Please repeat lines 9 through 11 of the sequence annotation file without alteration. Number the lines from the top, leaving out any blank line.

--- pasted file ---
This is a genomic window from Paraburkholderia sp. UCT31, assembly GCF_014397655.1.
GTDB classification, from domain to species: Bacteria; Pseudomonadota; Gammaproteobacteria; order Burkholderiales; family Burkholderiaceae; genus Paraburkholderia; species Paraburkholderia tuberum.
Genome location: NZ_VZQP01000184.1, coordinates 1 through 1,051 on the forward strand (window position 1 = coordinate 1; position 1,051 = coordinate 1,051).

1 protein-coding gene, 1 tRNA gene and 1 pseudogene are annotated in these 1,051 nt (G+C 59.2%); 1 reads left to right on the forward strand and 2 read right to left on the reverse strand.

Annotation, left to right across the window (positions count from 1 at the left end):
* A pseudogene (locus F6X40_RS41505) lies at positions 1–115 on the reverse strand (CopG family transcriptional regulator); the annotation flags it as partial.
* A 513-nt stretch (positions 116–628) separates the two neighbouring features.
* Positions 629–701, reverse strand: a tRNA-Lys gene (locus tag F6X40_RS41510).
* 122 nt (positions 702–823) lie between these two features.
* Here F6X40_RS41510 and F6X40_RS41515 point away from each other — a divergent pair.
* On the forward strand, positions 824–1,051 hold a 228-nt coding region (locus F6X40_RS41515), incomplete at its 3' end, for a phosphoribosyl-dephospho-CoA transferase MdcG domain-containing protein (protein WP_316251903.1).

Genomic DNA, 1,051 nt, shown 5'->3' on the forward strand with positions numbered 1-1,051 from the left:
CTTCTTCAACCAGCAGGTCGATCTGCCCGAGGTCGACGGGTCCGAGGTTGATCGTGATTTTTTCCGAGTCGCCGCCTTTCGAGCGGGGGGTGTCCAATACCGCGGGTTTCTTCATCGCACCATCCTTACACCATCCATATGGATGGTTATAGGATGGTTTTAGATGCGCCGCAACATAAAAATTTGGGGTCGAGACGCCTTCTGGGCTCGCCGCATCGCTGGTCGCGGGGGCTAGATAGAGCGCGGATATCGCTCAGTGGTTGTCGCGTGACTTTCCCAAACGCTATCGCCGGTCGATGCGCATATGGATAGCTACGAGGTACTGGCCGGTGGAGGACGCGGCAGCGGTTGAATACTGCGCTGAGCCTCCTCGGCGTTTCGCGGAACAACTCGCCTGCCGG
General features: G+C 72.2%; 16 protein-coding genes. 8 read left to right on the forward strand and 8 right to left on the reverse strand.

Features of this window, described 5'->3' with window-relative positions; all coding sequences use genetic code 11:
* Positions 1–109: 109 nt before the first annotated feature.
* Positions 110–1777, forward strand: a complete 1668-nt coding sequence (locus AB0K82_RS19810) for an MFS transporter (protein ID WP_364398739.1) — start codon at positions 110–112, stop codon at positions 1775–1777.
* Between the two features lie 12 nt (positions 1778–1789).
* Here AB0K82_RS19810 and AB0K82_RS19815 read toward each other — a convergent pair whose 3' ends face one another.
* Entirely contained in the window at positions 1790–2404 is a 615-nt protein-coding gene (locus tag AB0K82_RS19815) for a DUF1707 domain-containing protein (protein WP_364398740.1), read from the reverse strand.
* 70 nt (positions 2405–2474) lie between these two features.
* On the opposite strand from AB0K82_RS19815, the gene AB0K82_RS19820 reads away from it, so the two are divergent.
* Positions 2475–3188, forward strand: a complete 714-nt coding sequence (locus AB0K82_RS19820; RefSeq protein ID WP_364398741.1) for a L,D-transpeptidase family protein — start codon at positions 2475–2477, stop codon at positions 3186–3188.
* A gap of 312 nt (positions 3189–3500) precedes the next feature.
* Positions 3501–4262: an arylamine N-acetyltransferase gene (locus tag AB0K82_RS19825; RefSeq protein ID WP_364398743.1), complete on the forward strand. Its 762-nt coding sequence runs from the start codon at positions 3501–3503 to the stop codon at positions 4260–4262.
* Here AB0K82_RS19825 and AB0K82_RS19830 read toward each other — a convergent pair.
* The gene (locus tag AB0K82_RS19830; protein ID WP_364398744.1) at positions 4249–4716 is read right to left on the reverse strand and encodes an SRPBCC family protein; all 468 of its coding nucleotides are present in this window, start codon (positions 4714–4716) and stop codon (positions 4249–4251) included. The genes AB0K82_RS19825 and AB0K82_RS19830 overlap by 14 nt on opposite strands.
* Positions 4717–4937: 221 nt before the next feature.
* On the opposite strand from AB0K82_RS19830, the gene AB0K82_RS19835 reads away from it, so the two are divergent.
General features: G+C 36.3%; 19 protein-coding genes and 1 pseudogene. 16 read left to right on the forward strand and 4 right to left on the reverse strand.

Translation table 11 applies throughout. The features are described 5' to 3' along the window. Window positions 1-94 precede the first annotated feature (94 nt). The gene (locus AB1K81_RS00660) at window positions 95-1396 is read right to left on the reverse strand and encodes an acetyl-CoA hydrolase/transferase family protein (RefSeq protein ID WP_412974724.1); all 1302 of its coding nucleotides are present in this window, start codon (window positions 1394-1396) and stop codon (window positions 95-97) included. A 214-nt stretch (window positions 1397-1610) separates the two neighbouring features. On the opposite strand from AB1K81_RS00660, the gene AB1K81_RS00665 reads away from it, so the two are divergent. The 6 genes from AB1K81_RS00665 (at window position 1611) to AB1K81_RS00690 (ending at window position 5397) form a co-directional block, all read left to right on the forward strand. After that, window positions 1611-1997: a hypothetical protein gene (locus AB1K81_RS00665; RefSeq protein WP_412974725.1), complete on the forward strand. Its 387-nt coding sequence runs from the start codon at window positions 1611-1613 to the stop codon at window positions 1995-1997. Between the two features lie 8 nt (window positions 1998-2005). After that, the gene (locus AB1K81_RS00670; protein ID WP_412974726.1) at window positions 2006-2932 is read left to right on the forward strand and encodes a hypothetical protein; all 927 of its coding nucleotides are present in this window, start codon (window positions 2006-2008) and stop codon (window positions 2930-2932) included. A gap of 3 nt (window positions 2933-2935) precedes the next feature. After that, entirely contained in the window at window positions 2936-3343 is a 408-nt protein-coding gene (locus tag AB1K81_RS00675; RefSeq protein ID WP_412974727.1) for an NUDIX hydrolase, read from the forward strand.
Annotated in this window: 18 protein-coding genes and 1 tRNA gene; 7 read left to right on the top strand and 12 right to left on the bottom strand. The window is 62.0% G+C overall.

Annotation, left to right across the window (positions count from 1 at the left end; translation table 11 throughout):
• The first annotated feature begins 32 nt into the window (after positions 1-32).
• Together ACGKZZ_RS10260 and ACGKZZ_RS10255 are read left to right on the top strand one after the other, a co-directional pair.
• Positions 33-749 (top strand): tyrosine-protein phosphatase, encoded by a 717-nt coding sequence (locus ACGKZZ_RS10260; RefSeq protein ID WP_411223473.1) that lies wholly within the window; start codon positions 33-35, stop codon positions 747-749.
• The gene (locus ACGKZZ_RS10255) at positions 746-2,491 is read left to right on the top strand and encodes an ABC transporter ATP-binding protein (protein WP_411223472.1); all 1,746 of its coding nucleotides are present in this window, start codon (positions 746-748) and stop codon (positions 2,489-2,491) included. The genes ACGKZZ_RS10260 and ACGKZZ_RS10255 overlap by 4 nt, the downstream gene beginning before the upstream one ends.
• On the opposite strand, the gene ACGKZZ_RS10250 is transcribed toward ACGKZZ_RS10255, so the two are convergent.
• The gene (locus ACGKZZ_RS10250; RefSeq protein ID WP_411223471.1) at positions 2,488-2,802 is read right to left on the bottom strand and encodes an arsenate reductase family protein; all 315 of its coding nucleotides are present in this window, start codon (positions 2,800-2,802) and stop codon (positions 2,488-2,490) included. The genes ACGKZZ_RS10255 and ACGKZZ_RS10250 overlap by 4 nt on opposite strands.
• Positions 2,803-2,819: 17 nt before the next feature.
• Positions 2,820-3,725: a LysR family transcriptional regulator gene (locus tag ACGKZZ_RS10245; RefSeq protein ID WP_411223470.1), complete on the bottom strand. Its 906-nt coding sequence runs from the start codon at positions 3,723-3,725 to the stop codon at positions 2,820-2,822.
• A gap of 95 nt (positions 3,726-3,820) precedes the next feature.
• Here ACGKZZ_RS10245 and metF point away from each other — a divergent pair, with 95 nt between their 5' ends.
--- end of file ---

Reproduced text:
* 122 nt (positions 702–823) lie between these two features.
* Here F6X40_RS41510 and F6X40_RS41515 point away from each other — a divergent pair.
* On the forward strand, positions 824–1,051 hold a 228-nt coding region (locus F6X40_RS41515), incomplete at its 3' end, for a phosphoribosyl-dephospho-CoA transferase MdcG domain-containing protein (protein WP_316251903.1).